Twitter’s Election Day activity was marred by the perception that it has become something of a cesspool for disinformation, intimidation and harassment. Over the presidential campaign, it was criticized as a conduit for anti-Semitic memes, rampant misogyny and racism.
On Tuesday morning, not long after the death on Monday of former Attorney General Janet Reno, an anti-Clinton meme circulated widely across the site with a false quotation attributed to Ms. Reno. During a Nevada court case later on Tuesday when Mr. Trump’s campaign wanted to make some names of state poll workers public, Twitter again made a cameowhen the judge responded that she would not do so partly because of Twitter trolls.
“By allowing everybody equal access, you run the risk that bad actors and hate speech drive out and chill the environment for others,” said Emily Bell, the director of the Tow Center for Digital Journalism at Columbia University.
While Twitter has always had its share of users who spread misinformation, the issue has only intensified as the site has grown.
“These are such new technologies in terms of the sweep of history, and this is really only the first election cycle where they’ve been used widely enough to have any insight,” Ms. Bell said.
In response, Twitter pointed to its get-out-the-vote initiatives. “Our goal is to increase engagement in the election process and encourage voter turnout,” a Twitter spokesman said in a statement.
For Twitter, this Election Day has been a long time coming. The company has been preparing by ramping up its ad sales operation, with teams operating in Washington to sell and fine-tune last-minute ads aimed at undecided voters. Twitter’s Australia engineering team was assigned to support efforts to directly message users with voting information, while the company’s San Francisco headquarters was supporting the site long after polls closed.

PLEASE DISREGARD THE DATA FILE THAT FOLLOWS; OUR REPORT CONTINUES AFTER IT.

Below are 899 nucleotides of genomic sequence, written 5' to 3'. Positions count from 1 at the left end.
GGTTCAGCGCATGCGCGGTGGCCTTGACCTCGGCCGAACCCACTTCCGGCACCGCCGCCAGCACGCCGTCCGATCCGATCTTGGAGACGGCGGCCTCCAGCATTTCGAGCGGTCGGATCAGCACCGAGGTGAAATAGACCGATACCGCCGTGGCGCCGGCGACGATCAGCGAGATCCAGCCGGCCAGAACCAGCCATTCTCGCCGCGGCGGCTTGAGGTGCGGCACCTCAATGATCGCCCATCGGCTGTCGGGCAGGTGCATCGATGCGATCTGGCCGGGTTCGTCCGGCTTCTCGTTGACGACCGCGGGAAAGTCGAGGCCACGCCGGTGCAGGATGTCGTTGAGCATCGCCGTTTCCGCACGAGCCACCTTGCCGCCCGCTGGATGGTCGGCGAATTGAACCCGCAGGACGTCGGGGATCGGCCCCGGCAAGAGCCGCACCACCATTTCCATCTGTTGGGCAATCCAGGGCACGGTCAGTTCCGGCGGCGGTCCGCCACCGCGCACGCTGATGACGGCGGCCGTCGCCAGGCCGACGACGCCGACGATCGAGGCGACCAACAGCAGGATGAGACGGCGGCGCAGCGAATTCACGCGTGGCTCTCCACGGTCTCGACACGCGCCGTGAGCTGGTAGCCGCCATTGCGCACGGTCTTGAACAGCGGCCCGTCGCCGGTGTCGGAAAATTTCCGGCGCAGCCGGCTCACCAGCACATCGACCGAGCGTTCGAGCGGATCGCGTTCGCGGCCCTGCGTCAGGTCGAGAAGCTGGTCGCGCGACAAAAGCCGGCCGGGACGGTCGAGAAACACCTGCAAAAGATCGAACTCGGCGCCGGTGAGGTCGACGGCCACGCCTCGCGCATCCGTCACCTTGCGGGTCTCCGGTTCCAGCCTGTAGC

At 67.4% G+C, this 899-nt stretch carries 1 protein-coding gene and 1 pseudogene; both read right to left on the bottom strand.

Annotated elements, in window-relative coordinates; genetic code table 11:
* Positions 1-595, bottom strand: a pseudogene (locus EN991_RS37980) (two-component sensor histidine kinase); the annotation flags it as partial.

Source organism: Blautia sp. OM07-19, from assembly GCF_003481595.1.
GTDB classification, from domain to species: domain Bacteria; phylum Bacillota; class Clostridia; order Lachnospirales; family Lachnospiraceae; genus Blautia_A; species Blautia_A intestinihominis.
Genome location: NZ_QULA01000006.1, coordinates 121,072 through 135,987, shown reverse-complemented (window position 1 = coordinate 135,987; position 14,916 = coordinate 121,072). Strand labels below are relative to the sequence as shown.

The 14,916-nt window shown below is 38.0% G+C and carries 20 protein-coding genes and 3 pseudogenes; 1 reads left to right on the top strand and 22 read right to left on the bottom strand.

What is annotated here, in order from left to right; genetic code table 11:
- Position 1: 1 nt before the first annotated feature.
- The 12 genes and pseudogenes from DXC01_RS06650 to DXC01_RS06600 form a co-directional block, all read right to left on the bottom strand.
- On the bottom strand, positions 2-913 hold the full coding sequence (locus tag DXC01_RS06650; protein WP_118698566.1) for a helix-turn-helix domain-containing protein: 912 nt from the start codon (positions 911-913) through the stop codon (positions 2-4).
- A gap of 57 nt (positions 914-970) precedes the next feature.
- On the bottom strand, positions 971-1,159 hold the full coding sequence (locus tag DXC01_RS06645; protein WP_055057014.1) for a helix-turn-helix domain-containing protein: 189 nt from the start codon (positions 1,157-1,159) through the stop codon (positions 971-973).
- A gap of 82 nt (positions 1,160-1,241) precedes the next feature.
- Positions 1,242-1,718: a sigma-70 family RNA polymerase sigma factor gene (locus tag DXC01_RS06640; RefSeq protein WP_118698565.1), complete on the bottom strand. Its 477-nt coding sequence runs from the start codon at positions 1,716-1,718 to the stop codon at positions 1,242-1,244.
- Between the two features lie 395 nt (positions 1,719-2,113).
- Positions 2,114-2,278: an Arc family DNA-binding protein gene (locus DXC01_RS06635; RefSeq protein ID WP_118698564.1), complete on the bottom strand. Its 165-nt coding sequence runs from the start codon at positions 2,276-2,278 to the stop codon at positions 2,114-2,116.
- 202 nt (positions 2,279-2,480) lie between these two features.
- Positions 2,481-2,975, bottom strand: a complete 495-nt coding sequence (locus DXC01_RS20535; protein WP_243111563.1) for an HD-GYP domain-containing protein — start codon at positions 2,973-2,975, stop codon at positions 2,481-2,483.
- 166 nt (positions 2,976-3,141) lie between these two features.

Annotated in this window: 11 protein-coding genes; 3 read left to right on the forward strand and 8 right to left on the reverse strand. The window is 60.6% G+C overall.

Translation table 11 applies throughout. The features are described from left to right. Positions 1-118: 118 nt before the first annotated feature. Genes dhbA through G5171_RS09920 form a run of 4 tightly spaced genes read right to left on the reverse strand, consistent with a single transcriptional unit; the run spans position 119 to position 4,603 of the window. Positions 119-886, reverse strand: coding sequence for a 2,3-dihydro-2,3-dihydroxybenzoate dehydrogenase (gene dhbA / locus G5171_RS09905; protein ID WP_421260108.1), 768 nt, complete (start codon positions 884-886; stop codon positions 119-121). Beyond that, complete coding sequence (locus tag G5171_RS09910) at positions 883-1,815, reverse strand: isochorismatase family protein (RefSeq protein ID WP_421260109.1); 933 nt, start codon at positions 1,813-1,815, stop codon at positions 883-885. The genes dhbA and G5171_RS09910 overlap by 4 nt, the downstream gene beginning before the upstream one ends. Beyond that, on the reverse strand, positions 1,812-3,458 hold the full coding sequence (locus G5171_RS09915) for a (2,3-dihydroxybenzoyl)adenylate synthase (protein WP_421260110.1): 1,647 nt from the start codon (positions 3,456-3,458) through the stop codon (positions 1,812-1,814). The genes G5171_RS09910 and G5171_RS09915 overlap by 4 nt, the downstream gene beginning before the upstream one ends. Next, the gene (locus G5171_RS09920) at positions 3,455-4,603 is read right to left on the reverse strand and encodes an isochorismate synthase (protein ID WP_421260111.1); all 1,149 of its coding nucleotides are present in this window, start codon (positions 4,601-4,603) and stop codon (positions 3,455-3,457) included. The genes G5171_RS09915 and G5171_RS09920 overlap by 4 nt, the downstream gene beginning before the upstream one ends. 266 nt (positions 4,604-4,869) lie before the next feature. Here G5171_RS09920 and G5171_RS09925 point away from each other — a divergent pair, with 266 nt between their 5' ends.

And in one of Twitter’s largest Election Day initiatives, the company last month said it was working with BuzzFeed News on a live video broadcast from New York, alongside a cascade of streaming posts, only on Twitter. Other publishers can embed the broadcast and syndicate it to their websites, complete with the streaming Twitter posts.
“This has been several years in the making, and our whole company is really invested,” said Bridget Coyne, a senior partnerships manager at Twitter’s Washington office. “You may agree or disagree, but I believe today is a really unifying opportunity to watch.”
To make sure Twitter was on top of the opportunity, Ms. Coyne woke up at 4 a.m. Tuesday. Operating on four hours of sleep, she began working the phones and Twitter’s @gov account handle, an automated way for Twitter to connect people to polling places, voting information and state-specific rules.
She said it was a fitting way to end what she called “the Twitter election, with every step of the campaign playing out in tweets from voters, candidates and journalists.”